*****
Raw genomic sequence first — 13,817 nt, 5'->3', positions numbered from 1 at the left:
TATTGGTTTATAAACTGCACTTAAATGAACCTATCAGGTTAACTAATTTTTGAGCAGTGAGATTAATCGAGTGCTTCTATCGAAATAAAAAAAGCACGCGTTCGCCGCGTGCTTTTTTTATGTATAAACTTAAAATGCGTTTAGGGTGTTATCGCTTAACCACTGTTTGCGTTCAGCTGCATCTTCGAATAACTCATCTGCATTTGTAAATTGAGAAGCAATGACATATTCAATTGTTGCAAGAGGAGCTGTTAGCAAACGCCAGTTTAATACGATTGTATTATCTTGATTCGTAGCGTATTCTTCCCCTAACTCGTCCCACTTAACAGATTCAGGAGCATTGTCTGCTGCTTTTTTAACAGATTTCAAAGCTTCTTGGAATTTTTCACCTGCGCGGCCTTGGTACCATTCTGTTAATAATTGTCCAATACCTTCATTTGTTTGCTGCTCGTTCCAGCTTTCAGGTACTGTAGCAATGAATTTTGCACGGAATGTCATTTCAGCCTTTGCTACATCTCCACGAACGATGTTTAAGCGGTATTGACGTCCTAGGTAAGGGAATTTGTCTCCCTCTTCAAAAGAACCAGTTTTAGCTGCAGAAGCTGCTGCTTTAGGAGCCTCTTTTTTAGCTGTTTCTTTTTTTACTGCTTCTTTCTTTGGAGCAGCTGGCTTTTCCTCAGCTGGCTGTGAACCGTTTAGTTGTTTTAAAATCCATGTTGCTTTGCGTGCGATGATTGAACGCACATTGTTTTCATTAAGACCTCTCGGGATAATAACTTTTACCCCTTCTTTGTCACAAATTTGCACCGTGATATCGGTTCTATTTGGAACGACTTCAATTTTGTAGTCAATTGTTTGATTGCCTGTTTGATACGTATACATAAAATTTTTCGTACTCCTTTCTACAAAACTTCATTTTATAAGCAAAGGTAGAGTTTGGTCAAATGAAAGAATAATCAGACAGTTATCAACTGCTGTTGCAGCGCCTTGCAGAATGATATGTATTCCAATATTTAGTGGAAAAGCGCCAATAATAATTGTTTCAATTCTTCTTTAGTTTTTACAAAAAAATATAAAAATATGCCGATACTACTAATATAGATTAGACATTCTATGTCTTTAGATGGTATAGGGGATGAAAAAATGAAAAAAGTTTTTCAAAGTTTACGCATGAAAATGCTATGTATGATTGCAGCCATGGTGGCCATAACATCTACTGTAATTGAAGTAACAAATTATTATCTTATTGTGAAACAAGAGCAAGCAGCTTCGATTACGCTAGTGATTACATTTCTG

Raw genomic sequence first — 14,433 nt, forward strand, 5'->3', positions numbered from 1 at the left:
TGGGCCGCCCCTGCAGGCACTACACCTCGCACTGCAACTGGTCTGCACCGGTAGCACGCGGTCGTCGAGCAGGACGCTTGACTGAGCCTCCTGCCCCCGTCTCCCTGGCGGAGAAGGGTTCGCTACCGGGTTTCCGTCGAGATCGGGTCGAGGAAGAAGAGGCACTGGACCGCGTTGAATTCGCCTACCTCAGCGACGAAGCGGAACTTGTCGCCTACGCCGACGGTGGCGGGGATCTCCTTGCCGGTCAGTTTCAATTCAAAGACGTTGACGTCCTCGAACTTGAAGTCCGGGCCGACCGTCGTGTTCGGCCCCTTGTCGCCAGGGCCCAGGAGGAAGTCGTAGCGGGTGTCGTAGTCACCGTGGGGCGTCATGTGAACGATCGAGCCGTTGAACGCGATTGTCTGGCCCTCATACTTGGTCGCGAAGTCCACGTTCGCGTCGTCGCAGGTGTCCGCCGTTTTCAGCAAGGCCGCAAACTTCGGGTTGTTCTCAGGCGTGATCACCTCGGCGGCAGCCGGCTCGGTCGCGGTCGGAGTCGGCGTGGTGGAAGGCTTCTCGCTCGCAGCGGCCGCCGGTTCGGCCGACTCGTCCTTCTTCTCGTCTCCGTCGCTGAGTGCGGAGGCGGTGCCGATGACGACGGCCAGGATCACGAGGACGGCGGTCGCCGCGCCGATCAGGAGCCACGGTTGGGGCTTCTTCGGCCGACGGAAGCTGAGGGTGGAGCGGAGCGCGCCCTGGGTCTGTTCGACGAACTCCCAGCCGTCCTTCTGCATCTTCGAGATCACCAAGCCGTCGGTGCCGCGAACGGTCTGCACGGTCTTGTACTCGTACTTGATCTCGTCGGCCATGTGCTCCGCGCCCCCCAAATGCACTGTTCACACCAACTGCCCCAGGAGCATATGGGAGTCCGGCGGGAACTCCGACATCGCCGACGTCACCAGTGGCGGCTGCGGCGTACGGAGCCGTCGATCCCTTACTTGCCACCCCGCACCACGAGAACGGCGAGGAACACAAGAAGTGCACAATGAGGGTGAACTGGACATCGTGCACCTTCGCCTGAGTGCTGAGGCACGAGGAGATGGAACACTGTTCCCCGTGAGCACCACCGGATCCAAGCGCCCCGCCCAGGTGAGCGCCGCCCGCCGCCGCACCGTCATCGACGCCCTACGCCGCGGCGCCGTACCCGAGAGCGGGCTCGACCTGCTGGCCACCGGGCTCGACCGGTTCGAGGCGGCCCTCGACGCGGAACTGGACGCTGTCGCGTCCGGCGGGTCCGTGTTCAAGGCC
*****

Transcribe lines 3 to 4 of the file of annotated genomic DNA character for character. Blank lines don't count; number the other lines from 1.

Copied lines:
Raw genomic sequence first — 14,433 nt, forward strand, 5'->3', positions numbered from 1 at the left:
TGGGCCGCCCCTGCAGGCACTACACCTCGCACTGCAACTGGTCTGCACCGGTAGCACGCGGTCGTCGAGCAGGACGCTTGACTGAGCCTCCTGCCCCCGTCTCCCTGGCGGAGAAGGGTTCGCTACCGGGTTTCCGTCGAGATCGGGTCGAGGAAGAAGAGGCACTGGACCGCGTTGAATTCGCCTACCTCAGCGACGAAGCGGAACTTGTCGCCTACGCCGACGGTGGCGGGGATCTCCTTGCCGGTCAGTTTCAATTCAAAGACGTTGACGTCCTCGAACTTGAAGTCCGGGCCGACCGTCGTGTTCGGCCCCTTGTCGCCAGGGCCCAGGAGGAAGTCGTAGCGGGTGTCGTAGTCACCGTGGGGCGTCATGTGAACGATCGAGCCGTTGAACGCGATTGTCTGGCCCTCATACTTGGTCGCGAAGTCCACGTTCGCGTCGTCGCAGGTGTCCGCCGTTTTCAGCAAGGCCGCAAACTTCGGGTTGTTCTCAGGCGTGATCACCTCGGCGGCAGCCGGCTCGGTCGCGGTCGGAGTCGGCGTGGTGGAAGGCTTCTCGCTCGCAGCGGCCGCCGGTTCGGCCGACTCGTCCTTCTTCTCGTCTCCGTCGCTGAGTGCGGAGGCGGTGCCGATGACGACGGCCAGGATCACGAGGACGGCGGTCGCCGCGCCGATCAGGAGCCACGGTTGGGGCTTCTTCGGCCGACGGAAGCTGAGGGTGGAGCGGAGCGCGCCCTGGGTCTGTTCGACGAACTCCCAGCCGTCCTTCTGCATCTTCGAGATCACCAAGCCGTCGGTGCCGCGAACGGTCTGCACGGTCTTGTACTCGTACTTGATCTCGTCGGCCATGTGCTCCGCGCCCCCCAAATGCACTGTTCACACCAACTGCCCCAGGAGCATATGGGAGTCCGGCGGGAACTCCGACATCGCCGACGTCACCAGTGGCGGCTGCGGCGTACGGAGCCGTCGATCCCTTACTTGCCACCCCGCACCACGAGAACGGCGAGGAACACAAGAAGTGCACAATGAGGGTGAACTGGACATCGTGCACCTTCGCCTGAGTGCTGAGGCACGAGGAGATGGAACACTGTTCCCCGTGAGCACCACCGGATCCAAGCGCCCCGCCCAGGTGAGCGCCGCCCGCCGCCGCACCGTCATCGACGCCCTACGCCGCGGCGCCGTACCCGAGAGCGGGCTCGACCTGCTGGCCACCGGGCTCGACCGGTTCGAGGCGGCCCTCGACGCGGAACTGGACGCTGTCGCGTCCGGCGGGTCCGTGTTCAAGGCC